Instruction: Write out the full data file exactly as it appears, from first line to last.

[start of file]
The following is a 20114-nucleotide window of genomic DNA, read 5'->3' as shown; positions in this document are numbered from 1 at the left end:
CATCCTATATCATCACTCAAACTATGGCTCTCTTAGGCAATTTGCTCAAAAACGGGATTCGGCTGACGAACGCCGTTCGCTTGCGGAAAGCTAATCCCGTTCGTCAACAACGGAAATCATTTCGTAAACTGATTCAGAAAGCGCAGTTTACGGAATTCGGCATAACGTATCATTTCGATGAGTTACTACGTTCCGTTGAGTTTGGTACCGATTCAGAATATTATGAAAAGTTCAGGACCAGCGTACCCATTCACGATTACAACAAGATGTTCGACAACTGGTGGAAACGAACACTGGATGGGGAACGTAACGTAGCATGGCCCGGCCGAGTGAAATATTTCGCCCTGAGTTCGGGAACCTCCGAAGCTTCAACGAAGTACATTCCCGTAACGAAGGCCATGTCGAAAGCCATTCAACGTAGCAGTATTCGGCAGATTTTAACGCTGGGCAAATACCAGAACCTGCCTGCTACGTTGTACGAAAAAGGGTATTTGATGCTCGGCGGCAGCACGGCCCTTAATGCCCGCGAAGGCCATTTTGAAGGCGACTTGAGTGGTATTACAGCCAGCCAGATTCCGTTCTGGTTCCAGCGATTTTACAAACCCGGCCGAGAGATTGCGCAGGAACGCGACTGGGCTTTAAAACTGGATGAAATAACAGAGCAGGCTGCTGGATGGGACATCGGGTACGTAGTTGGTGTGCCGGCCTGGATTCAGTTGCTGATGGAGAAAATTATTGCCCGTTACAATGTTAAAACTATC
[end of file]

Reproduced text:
The following is a 20114-nucleotide window of genomic DNA, read 5'->3' as shown; positions in this document are numbered from 1 at the left end:
CATCCTATATCATCACTCAAACTATGGCTCTCTTAGGCAATTTGCTCAAAAACGGGATTCGGCTGACGAACGCCGTTCGCTTGCGGAAAGCTAATCCCGTTCGTCAACAACGGAAATCATTTCGTAAACTGATTCAGAAAGCGCAGTTTACGGAATTCGGCATAACGTATCATTTCGATGAGTTACTACGTTCCGTTGAGTTTGGTACCGATTCAGAATATTATGAAAAGTTCAGGACCAGCGTACCCATTCACGATTACAACAAGATGTTCGACAACTGGTGGAAACGAACACTGGATGGGGAACGTAACGTAGCATGGCCCGGCCGAGTGAAATATTTCGCCCTGAGTTCGGGAACCTCCGAAGCTTCAACGAAGTACATTCCCGTAACGAAGGCCATGTCGAAAGCCATTCAACGTAGCAGTATTCGGCAGATTTTAACGCTGGGCAAATACCAGAACCTGCCTGCTACGTTGTACGAAAAAGGGTATTTGATGCTCGGCGGCAGCACGGCCCTTAATGCCCGCGAAGGCCATTTTGAAGGCGACTTGAGTGGTATTACAGCCAGCCAGATTCCGTTCTGGTTCCAGCGATTTTACAAACCCGGCCGAGAGATTGCGCAGGAACGCGACTGGGCTTTAAAACTGGATGAAATAACAGAGCAGGCTGCTGGATGGGACATCGGGTACGTAGTTGGTGTGCCGGCCTGGATTCAGTTGCTGATGGAGAAAATTATTGCCCGTTACAATGTTAAAACTATC